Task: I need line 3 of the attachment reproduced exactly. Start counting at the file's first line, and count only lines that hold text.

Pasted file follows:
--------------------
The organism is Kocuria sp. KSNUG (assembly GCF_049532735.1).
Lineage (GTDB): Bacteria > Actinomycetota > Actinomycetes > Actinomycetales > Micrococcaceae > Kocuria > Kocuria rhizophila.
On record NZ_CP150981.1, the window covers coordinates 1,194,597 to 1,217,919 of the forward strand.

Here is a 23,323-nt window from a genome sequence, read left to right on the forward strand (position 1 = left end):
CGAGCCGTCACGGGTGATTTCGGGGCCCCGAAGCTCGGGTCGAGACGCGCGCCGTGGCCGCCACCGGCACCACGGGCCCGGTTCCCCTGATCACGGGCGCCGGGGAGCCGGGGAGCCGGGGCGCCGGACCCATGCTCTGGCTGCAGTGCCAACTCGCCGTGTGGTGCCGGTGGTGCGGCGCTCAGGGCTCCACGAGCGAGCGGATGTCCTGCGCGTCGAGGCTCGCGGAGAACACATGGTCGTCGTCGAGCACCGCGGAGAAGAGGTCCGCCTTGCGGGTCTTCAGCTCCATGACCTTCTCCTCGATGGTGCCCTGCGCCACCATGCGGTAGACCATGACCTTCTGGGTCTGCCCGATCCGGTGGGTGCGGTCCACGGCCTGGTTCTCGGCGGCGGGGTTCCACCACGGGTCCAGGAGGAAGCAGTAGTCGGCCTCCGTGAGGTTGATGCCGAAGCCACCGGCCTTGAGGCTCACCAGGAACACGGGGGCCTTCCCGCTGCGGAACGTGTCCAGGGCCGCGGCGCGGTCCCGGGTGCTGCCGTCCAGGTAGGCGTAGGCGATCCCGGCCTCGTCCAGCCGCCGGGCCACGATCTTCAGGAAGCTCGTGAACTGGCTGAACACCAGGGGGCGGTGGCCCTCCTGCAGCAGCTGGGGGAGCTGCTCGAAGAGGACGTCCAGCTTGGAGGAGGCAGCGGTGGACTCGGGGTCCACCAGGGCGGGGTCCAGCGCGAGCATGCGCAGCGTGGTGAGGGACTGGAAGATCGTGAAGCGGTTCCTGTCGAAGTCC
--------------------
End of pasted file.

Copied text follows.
On record NZ_CP150981.1, the window covers coordinates 1,194,597 to 1,217,919 of the forward strand.